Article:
Genetic variation, created by duplication events recombination and point mutations serves as the raw material for natural selection to act upon during the evolution of species. To fully understand biological systems we must understand the evolutionary process and how this variation is translated into changes in phenotypes that have a measurable impact on fitness. Genome research and comparative genomics in particular have been crucial to study genome evolution, to identify functional DNA elements and has led us to ever more sophisticated models of transcriptional gene regulation. More recently, progress in mass-spectrometry is unveiling a complex world of post-transcriptional regulation and is challenging our current view of signaling systems. Thousands of different post-translational modification (PTM) sites are now routinely identified per study and the list of different types of abundant PTMs is growing (e.g. phosphorylation, acetylation, ubiquitylation, sumoylation, etc). These technological developments raise a problem of functional characterization, an issue this proposal aims to address. UCSF provides an ideal environment to conduct this research with a vibrant and collaborative spirit and an excellent Mass-Spectrometry facility containing last-generation MS instrumentation. Since arriving at UCSF, with the support of a HFSP fellowship, I have collaborated with this facility to perform a cross-species MS study of protein phosphorylation. This initial study revealed that the regulation by protein phosphorylation can diverge quickly during evolution although it is not yet clear to what extent these changes have a functional consequence. This work underscores the importance of cross-species studies and the crucial need to develop formal models of protein regulatory networks. We should make use of the lessons learned from genome research and applied them to the study of post- transcriptional regulatory networks. With this in mind, the main objectives of this proposal are to 1) use a comparative proteomics approach to catalog and identify functionally important PTMs;2) to develop predictors that can classify PTMs according to their function and 3) create models of these regulatory networks for different species. Besides improving our understanding signaling and of the evolutionary dynamics of cellular interaction networks, lessons learned from these model organisms will then be applied to the study of human genetic variation.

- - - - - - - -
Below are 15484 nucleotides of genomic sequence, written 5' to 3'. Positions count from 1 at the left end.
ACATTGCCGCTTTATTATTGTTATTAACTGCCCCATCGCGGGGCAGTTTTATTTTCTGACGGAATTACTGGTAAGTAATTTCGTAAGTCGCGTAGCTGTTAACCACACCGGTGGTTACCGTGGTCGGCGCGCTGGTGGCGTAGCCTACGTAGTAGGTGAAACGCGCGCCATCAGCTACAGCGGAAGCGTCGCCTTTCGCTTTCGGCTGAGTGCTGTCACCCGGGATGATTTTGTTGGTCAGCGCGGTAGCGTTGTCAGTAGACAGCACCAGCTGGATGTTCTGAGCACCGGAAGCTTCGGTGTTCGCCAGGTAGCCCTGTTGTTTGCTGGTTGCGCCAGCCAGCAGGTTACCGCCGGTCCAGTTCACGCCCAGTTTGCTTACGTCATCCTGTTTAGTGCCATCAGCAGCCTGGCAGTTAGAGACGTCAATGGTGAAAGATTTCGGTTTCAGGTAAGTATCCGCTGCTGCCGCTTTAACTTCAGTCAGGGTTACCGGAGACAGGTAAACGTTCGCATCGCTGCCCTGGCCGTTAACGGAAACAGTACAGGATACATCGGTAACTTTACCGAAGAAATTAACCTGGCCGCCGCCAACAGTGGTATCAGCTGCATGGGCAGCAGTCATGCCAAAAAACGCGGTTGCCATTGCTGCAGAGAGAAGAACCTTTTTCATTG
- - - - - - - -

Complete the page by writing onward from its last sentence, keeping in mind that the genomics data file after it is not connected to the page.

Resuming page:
Understanding the evolutionary process is a fundamental problem in biological research. This project focuses specifically on the study of if the important post-transcriptional regulatory networks that regulate protein function inside the cell. These networks will be compared across different fungi allowing us for the first time to understand how these networks change during evolution. Studying how changes at the level of DNA result in a phenotypic difference with impact on fitness will help us understand why some specific mutations result in disease and why different species react differently to different drugs or environmental conditions.